Which leaves their former space available for (drum roll please) a new Subway!
While we aren’t exactly jumping out of our skin with excitement about this one, we suppose it’s a good thing that the vacant commercial space is being filled quickly, and by a tenant that will likely succeed; plus there are a bunch of people out there that do in fact love their Subway. Although we haven’t been able to uncover a set completion date for this project, we assume this thing will happen pretty quickly.
Philadelphia has quite a few unique buildings, but are they as unique as we think? With July 4th coming up, we looked around the world to find architectural tributes to Philadelphia's Liberty One. Apparently, our beloved height-limit killer is pretty popular. Having itself been inspired by New York's Chrysler Building, it should be no surprise that it’s been copied elsewhere.
Melli Complex in Tehran, Iran
This building is much shorter and features different colors, but it's still eerily similar. It even has a copy of the Mellon Bank Center in the background!
Edificio Cruz Blanca in Santiago, Chile
The colors are a little closer but the shape and massing of the building are a bit different.
But wait, there's more! Check out these TWO imitators from China.
AIA's fifth annual Canstruction structures are going to be taken down this Saturday, May 21, at the Shops at Liberty Place so unless you've seen the Phanatic built entirely of cans already, you really have no reason to not go. The Canstruction design/build competition teams up the city's architects, engineers and contractors to create giant structures completely out of canned food in just 12 hours.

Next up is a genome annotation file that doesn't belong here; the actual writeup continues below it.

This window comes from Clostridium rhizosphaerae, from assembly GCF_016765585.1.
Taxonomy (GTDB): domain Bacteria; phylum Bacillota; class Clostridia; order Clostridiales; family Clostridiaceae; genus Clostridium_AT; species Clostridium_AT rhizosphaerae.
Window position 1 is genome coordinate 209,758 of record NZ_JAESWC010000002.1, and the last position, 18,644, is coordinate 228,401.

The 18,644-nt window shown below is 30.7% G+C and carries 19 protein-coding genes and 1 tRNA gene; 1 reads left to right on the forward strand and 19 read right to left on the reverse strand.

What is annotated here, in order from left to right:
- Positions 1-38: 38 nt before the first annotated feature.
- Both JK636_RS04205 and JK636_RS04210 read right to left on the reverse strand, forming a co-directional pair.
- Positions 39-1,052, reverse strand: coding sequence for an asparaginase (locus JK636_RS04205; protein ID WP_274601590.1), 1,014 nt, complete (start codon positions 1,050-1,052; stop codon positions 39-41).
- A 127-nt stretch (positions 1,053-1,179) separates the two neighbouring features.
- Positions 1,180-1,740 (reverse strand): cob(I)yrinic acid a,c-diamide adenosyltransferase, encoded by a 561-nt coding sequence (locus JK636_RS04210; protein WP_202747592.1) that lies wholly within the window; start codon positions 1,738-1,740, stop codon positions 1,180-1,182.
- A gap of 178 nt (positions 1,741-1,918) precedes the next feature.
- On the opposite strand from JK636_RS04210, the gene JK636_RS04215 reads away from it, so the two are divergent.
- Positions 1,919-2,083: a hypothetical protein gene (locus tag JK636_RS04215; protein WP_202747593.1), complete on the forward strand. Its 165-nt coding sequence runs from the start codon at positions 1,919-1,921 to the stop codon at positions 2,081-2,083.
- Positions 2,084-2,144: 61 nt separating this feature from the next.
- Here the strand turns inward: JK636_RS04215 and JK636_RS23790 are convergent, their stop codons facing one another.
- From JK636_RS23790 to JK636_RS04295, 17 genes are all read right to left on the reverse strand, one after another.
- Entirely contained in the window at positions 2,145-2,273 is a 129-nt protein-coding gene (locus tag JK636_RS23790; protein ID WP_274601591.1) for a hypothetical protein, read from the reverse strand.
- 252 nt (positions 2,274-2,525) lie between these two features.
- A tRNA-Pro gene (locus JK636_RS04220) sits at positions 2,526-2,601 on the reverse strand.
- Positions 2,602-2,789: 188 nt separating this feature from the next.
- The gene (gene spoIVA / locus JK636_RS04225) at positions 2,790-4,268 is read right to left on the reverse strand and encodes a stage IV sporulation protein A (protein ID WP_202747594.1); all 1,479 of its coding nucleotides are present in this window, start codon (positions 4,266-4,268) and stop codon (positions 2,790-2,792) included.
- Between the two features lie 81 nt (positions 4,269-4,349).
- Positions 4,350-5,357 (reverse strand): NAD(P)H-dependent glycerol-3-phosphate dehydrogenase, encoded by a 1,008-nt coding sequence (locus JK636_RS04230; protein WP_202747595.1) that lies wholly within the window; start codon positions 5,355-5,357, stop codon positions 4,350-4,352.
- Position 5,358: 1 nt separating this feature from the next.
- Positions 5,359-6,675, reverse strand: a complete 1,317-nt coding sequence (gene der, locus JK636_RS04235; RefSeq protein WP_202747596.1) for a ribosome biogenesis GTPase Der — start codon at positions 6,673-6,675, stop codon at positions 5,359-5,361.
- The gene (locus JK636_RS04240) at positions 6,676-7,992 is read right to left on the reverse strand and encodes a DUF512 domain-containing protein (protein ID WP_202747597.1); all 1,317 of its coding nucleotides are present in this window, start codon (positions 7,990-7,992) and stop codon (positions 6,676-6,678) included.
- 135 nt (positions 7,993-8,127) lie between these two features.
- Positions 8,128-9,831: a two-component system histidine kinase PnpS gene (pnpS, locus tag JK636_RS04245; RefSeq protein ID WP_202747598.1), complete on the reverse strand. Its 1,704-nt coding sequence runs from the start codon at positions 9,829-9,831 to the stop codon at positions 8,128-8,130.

The city-based and clever structures at 1601 Chestnut Street are all in an effort to fight hunger; this Saturday, when the competition is over, the canned food will be donated to Philabundance (the public is also invited to contribute canned foods). In 2010, Canstruction raised 30,011 pounds of food. A foundation of the Society for Design Administration, Canstruction is held all over the United States each year, donating more than 10 million pounds of canned goods to local food banks local in each competition city. ----Caitlin Connors
There is a new building in Tehran, Iran, that looks strikingly like Liberty Place in Center City, which was designed by Helmut Jahn of Murphy/Jahn Architects. The resemblance is obvious, and we can’t help but think the inspiration came from our very own Philadelphia landmark, as the architecture and design are incredibly similar. While there is really no proof deeming this as a copycat, we can certainly jump to our own conclusions. A tad bit bizarre? Maybe, but it’s also pretty flattering for our city; better yet for Helmut Jahn.